AM1700 was rumored to have been founded in 1897 — a good nine years before the first experimental AM broadcast was made by Reginald Fessenden. Even stranger stories have Shelby Hutchinson’s purchase of AM1700 in 1912 to be what bankrupted the S&H Green Stamps mogul. While these legends make for some interesting folklore, this is the true story of AM1700.
AM1700 was founded in 1909 by GW McConnell as a small, independent telegraph office operating under the name, The Ypsilanti Telepost Company. The company operated between Chicago, Detroit, Indianapolis and Erie, Pennsylvania. Rates were a quarter for the first thirty words and a dime for each additional ten words when the message was delivered by messenger; and a quarter for the first fifty words when the message was sent by wire.
As the company grew, it expanded its communications operations and eventually became involved in the newspaper publishing business. The Ypsilanti Democrat was printed from April 1913 until November 1915 before merging with The Ypsilanti Chronicle and becoming The Ypsilanti Herald-Democrat. The Ypsilanti Herald-Democrat would go through a series of name-changes operating as The Ypsilanti Daily Herald, The Ypsilanti Press-Tribune, and The Ypsilanti Evening Statesman before finally ceasing operations on August 15, 1917.
As GW McConnell’s health began to fail, the fate of the Ypsilanti Telepost Company became unsure. In 1914, the day-to-day business operations were turned over to Thomas McConnell, the oldest of GW’s four children, but his mounting gambling debts had led him to begin embezzling from the company. His misappropriations were initially overlooked as the business was operating at a profit, but as the debts continued to rise and the newspaper portion of the operation was forced to consolidate, Thomas’ defalcations become public. Thomas would eventually serve eight years in prison for tax evasion before finally taking his own life in 1928.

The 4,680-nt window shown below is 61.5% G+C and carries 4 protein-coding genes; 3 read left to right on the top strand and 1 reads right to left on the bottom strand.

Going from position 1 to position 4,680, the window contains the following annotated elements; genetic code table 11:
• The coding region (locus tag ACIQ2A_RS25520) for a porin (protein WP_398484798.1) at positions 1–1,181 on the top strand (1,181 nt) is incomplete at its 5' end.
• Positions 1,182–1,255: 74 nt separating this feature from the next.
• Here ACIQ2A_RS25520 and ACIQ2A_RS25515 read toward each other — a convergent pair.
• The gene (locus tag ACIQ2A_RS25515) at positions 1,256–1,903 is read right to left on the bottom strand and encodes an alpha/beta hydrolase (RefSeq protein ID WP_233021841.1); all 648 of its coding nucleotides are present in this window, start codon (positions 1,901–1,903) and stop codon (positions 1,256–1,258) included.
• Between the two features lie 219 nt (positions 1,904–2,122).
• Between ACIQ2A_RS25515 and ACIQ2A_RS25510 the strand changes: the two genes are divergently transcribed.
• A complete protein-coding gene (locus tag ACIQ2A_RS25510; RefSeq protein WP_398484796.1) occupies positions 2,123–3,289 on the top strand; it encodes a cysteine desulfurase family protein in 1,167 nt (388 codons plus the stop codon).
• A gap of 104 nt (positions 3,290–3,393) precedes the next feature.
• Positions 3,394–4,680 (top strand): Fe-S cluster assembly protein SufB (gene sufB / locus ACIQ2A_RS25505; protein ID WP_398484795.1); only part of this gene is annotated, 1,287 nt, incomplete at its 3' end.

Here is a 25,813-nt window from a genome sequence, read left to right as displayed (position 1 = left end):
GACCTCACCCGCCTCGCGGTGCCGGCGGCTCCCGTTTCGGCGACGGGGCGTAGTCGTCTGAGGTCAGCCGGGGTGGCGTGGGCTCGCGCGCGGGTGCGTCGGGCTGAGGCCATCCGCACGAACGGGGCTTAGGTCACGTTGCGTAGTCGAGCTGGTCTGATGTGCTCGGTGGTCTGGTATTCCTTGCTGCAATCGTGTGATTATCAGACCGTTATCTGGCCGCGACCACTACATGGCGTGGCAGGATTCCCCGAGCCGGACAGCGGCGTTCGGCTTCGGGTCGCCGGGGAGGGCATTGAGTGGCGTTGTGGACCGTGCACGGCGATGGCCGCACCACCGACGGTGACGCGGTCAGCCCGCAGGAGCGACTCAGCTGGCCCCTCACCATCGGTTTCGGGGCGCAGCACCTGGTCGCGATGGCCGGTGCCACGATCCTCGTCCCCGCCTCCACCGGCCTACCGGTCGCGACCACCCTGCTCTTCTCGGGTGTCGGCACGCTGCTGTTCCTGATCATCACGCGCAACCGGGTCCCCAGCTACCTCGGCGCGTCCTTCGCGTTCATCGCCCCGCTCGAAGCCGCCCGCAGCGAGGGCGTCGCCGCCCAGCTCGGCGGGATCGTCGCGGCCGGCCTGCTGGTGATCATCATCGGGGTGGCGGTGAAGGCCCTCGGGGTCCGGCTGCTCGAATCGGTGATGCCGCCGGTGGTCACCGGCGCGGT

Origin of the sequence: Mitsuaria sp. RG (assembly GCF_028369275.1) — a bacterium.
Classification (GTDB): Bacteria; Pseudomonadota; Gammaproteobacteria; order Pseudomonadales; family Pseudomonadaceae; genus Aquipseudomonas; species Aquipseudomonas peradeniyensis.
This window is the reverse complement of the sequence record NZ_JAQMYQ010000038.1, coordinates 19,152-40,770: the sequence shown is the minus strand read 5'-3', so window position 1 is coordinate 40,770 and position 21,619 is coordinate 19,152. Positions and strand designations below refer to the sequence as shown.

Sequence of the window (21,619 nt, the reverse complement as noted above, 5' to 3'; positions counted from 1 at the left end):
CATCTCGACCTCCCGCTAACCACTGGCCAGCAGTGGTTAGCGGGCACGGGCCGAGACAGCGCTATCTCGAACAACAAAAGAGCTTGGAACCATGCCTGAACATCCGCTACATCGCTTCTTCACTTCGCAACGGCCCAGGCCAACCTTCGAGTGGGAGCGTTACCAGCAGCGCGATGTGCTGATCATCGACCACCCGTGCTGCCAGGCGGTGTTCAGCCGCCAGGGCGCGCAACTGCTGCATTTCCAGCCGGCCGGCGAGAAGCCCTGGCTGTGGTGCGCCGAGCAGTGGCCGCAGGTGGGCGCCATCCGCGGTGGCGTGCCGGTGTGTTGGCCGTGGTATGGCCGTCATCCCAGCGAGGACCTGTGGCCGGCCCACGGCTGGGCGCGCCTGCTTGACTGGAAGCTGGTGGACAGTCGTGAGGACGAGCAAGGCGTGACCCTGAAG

With Thomas in prison and GW dying of influenza, the business was the victim of a hostile takeover by minority partner Tivadar Petrovic. Petrovic emigrated from Hungary in 1899 and found work in Ypsilanti’s budding mineral water industry in the early 20th century. Petrovic first acquired an interest The Ypsilanti Telepost Company during the era of Thomas’ excessive gambling. With Thomas out of the picture and the remaining three heirs squabbling over GW’s estate, Petrovic was able to buy controlling ownership in 1920. It was under Petrovic’s guidance that the company would evolve to become the modern company we know today.
By 1921, 8MK (a radio station started by the Detroit News which would later become WWJ 950AM), KDKA (Pittsburgh, PA), WBZ (Springfield, MA) and XWA-AM (Montreal, Quebec) were broadcasting regular programming. It was during this time that Petrovic decided to revive the media wing of the business. With the telephone becoming more and more commonplace, Petrovic saw radio as new way to generate revenue and keep the company profitable.